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Nourishing Hawke’s Bay: He wairua tō te kai

About Nourishing HB

Nourishing Hawke’s Bay: He wairua tō te kai focuses on improving the wellbeing of children in the region, recognising the link between nutrition and overall wellbeing, including mental, physical and oral health. Currently there is a gap between our efforts and aspirations for the wellbeing of our tamariki.

Nourishing HB is a coordinated approach, combining mātauranga Māori with a systems science framework and adding value to existing mahi by establishing a coordination and networking platform. We aim to establish an evidence base for the region on which existing and future initiatives can build. This approach offers the greatest potential to engage with a maximum number of people from communities with the highest need and offer sustainable outcomes.

He wairua tō te kai (there’s more to food than just nutrition), the guiding principle for this initiative, asks us to consider the wider values around food and eating, be they spiritual, cultural, relational or environmental; and how we can work together to obtain sustainable and healthy food-related behaviours.

We aim to collectively understand and address the underlying drivers of poor nutrition and the workings of dysfunctional food systems in the ‘fruit bowl of the nation’.

 

Nourishing Hawke’s Bay contact email: nourishinghb@eit.ac.nz
Project Manager: Pippa McKelvie-Sebileau, EIT
Project Coordinator: Nat Alfonso, EIT
Researcher: Brittany Chote, EIT

What do we know about student hauora in HB?

In 2020 and 2021 we worked with 43 schools across the rohe and almost 2,300 Year 5 and Year 9 ākonga. We asked them about their wellbeing, their physical health, their nutrition, access to food, activities and screen use.

Aim: Pilot a low-cost, sustainable and efficient monitoring system of student wellbeing with timely feedback to key change agents (principals, students, whānau, HBDHB, MoE, etc.)

Purpose: To fill in the critical knowledge gaps in the hauora of children (Year 5) and adolescents (Year 9) in Hawke’s Bay and nationally. The tailored and specific data we provide will be of use to schools to build engagement and capacity to improve the health and wellbeing of their students.

 

Overview and Results

Click here to find out more about:

 

We also surveyed Early Learning Services in Hawke’s Bay and Schools about their Food environments, and looked at the strength and comprehensiveness of their food and nutrition policies.

Find out more about these results here [coming in November].

Community Engagement

In 2020, we conducted 11 interviews with local stakeholders (school principals, iwi-based health workers, DHB, education and local food industry managers, and local councillors) to establish the principles, focus and aims for a series of community hui. These cognitive mapping interviews captured mental models (maps of the key themes in each interview) of the causes of rising childhood obesity and the best way to engage with the local community in a meaningful, impactful and culturally-appropriate way.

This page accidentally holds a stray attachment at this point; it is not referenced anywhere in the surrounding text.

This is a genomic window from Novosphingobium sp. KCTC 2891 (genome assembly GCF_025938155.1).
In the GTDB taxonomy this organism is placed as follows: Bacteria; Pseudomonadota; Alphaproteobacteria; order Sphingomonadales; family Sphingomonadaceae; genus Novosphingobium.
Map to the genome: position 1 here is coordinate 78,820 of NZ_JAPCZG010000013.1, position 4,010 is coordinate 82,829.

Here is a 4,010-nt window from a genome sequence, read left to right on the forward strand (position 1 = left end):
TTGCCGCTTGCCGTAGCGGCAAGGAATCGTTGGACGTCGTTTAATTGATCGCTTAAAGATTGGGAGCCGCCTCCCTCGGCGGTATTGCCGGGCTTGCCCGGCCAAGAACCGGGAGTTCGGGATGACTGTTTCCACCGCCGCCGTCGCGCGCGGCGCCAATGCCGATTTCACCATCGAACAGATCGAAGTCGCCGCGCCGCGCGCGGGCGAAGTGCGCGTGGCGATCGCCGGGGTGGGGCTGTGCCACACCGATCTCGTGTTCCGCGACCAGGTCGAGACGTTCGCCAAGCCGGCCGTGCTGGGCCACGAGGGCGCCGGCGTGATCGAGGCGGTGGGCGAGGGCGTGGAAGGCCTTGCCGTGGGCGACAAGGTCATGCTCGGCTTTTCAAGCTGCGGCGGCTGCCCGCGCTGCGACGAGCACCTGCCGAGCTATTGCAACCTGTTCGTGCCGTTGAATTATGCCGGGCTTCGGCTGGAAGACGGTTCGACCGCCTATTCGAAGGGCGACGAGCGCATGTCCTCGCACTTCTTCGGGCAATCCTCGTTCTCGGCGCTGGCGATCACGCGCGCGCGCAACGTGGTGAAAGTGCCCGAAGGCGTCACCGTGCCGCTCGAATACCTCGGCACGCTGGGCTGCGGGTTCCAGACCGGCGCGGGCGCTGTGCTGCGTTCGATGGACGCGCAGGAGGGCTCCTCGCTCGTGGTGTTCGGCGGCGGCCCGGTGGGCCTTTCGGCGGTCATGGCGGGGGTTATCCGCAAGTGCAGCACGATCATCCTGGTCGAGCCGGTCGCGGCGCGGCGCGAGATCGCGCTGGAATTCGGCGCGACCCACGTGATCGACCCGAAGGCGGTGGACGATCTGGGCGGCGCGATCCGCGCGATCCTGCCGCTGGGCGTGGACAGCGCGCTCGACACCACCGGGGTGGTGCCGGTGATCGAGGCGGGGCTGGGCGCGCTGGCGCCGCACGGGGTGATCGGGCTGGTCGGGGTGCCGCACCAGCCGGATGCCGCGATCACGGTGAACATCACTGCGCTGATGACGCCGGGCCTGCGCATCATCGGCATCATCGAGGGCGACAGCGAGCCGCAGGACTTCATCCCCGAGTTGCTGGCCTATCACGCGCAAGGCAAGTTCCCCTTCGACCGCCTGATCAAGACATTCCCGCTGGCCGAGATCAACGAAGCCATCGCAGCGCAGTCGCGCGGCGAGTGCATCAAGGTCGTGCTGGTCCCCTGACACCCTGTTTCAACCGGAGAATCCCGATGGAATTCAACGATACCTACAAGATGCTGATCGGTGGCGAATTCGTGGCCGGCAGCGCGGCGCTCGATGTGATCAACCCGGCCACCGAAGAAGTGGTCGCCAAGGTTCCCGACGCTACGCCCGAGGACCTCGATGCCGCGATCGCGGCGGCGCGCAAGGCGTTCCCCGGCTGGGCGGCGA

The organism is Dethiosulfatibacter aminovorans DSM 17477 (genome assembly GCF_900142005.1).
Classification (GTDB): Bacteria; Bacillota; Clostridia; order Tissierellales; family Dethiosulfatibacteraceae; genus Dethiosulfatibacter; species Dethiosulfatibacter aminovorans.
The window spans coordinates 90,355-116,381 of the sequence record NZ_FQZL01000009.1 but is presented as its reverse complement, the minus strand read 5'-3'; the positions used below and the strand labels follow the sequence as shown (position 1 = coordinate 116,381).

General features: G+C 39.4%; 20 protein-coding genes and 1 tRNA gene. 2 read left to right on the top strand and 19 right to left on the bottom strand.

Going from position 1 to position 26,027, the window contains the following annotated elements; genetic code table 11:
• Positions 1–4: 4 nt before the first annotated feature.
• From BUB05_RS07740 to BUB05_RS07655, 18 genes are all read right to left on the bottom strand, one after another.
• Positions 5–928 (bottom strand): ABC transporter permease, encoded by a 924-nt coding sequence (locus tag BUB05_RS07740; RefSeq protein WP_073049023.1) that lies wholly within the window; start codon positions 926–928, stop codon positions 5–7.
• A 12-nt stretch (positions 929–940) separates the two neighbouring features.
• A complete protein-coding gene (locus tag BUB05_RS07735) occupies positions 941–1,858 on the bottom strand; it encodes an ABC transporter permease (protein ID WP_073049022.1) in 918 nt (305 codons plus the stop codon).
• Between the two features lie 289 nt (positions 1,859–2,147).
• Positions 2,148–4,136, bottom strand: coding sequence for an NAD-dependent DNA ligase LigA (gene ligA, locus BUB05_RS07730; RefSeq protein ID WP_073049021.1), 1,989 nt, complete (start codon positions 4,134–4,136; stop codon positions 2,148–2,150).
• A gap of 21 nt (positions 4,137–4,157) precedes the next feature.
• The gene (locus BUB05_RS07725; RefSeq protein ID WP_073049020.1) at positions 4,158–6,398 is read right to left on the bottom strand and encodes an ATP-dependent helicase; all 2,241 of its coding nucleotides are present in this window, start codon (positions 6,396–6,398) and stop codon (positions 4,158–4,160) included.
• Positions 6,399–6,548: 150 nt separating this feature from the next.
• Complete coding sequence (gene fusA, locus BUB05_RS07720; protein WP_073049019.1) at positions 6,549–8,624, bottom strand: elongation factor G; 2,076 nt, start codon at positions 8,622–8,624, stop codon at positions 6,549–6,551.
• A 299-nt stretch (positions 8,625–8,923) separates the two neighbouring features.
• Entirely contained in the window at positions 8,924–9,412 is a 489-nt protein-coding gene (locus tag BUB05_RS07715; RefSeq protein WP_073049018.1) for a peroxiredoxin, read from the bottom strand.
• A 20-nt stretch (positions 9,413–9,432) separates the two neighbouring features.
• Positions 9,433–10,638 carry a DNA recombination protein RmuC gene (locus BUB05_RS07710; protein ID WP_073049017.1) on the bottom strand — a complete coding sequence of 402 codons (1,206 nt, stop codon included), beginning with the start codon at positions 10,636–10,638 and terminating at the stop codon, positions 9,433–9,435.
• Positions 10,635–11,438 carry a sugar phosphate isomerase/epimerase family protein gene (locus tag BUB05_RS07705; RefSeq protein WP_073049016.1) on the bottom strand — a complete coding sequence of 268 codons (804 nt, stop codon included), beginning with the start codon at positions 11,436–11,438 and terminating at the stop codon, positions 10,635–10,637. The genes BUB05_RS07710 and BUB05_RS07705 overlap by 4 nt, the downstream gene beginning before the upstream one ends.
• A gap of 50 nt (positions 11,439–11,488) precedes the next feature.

Six composite themes emerged across these interviews: the importance of mātauranga Māori in public health interventions, the ‘hauora’ of children, starting with schools, food security, working with the community and integrating existing initiatives.

These became the six key ‘pou’ (pillars) around which the community group model building workshops were established.  Read more about this work here https://onlinelibrary.wiley.com/doi/10.1002/hpja.549

We invited key stakeholders, community members and rangatahi from around HB to attend three community hui. Participants (26 adults, 19 adolescents) included representatives from 24 schools/organisations such as the HB DHB, Ministry of Education, iwi trusts, Heart Foundation, EIT, Sport Hawke’s Bay, ELS’s, Nourished for Nil, industry (supermarket owners,  Bostock, etc), school principals and students from five secondary schools. The adolescents and adults were on different sides of the same room to allow them to explore their unique realities shaped by their age and contexts (eg. school).

The purpose of these community hui was to develop a systems understanding of the food environment, its impact on the health and wellbeing of our tamariki and rangatahi and to collaboratively identify places to intervene and improve our food systems.

 

Meet the Team

Pippa McKelvie-Sebileau – Project Manager, EIT
Nat Alfonso – Project Coordinator, EIT
Brittany Chote – Researcher, EIT
Dr David Tipene-Leach – Research Professor Public Health, EIT
Prof. Boyd Swinburn – School of Population Health, University of Auckland
Dr David Rees – Synergia NZ Ltd
Charissa Keenan – Māori Health, Hawke’s Bay DHB
Crystal Pekepo – Mātauranga Māori Consultant
Erica D’Souza – Researcher, EIT
Dr Sarah Gerritsen – Research Fellow, University of Auckland

Our Partners

Nourishing HB: He wairua tō te kai is a collaboration between Eastern Institute of Technology and University of Auckland, with the support of the Hawke’s Bay District Health Board. We are funded by the Better Start National Science Challenge and Cure Kids.